First, the supply chain issues. All the shipping infrastructure for California wine is designed to take product away from a winery and bring it first to a distributor warehouse and then to restaurant and retail accounts. Regal had to install a tracking system, charge a keg deposit to accounts that ordered the kegs, and train their delivery team (and their restaurant buyers) to return empty kegs after their contents had been poured out. Then we needed to wait until a critical mass of empty kegs had been returned to Regal and schedule a truck to go pick them up. The kegs, by this time, had accumulated various delivery and return stickers on them and needed more than a simple washing to get them in shape for the next filling and delivery: old labels and delivery instructions needed to be scraped off with razors, the kegs needed to be disassembled and sterilized, and then reassembled and filled by hand. The process took the two members of the cellar team the better part of a day for 25 kegs, which not only eliminated our cost savings from the foregone packaging, but was also difficult or impossible in busy stretches of harvest.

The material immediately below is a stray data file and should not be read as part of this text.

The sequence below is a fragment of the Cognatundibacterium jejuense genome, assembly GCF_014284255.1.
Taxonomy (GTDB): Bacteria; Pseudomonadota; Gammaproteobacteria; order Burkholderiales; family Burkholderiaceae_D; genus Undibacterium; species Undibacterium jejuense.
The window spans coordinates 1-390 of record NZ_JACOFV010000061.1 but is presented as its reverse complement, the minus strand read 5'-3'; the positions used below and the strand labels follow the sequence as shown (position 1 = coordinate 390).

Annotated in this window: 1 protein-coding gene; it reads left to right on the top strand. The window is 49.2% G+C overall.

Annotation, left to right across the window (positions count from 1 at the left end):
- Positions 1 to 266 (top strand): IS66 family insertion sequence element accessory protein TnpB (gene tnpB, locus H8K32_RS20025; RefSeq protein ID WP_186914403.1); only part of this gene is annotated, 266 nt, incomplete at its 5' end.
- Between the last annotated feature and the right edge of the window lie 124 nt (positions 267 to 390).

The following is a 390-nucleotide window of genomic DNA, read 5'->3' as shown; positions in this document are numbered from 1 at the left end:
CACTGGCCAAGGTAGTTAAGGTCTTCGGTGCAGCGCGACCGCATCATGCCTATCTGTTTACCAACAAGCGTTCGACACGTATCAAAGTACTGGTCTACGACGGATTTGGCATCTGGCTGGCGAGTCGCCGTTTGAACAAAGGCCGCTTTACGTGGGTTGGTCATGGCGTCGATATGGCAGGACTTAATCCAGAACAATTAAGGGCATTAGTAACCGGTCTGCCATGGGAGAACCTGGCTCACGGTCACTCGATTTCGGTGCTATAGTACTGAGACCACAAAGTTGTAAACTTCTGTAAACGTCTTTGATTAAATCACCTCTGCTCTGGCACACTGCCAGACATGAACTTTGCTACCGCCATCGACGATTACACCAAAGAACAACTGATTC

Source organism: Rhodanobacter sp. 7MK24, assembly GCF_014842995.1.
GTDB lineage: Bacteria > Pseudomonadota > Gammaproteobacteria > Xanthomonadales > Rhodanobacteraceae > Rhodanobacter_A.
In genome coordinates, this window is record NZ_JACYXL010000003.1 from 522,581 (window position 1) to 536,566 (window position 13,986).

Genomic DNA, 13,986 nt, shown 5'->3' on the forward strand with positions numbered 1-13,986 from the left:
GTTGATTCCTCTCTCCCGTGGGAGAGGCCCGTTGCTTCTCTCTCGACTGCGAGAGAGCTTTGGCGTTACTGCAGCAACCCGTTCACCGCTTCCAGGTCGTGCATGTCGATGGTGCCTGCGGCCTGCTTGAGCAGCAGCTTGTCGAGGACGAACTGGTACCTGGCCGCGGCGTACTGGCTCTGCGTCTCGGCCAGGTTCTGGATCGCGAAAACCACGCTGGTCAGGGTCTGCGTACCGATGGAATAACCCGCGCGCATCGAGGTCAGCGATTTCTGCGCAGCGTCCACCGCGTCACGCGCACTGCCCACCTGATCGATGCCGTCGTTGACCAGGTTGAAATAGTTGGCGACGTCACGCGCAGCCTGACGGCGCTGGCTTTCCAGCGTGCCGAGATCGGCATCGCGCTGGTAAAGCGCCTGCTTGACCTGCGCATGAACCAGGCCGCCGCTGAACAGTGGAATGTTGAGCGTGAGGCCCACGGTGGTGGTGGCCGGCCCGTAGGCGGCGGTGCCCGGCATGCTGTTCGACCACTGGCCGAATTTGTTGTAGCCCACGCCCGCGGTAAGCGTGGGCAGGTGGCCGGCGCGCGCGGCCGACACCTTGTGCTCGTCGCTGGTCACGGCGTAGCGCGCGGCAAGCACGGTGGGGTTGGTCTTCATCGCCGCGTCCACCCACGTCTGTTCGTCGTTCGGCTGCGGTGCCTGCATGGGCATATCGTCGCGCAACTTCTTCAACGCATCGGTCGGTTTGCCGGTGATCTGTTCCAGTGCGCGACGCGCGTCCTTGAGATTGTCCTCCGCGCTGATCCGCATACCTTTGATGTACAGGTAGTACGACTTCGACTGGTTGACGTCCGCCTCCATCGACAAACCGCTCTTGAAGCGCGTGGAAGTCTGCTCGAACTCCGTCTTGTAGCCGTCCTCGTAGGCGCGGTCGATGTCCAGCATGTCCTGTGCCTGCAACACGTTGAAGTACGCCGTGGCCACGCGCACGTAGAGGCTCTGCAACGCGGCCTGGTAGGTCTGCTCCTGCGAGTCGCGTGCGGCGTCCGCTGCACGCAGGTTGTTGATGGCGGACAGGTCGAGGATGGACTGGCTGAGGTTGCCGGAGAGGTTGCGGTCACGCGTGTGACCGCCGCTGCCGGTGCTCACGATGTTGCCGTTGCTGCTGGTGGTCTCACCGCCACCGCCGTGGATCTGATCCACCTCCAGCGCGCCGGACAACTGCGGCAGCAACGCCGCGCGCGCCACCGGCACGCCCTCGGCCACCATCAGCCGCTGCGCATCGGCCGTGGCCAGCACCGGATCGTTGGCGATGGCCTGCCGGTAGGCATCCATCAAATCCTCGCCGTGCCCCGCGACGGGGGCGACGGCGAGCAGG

Second, the growth curve. We found that for every new account that started pouring Tablas Creek by the glass, we needed to buy about 6 more kegs: one currently on tap, two empty but either not yet returned to the distributor or accumulating at the distributor and not yet returned to us, one full and in the wings at the restaurant for when the tapped keg is empty, and then two in inventory waiting for the reorder, since if Regal couldn't guarantee some continuity in inventory, the accounts mostly couldn't justify changing their menus. Each empty, new keg cost us around $120. We passed along about $20 of the roughly $40 in savings from eliminated packaging, lowering the price by $20 and using the other $20 to cover costs of purchasing, cleaning, filling and shipping kegs. The problem was that kegs weren't being sold, poured, and returned to us fast enough to amortize their purchase cost before we needed to purchase more kegs to meet the new demand. We had counted on the average time between fillings for a keg being around 90 days, which meant that we'd make back the cost of each new keg in a year and a half. In reality, it averaged around 180 days, doubling the amortization period. And our shipping costs, to pay for trucks to bring empty kegs back here and (once refilled) back up to the distributor, ended up higher than expected.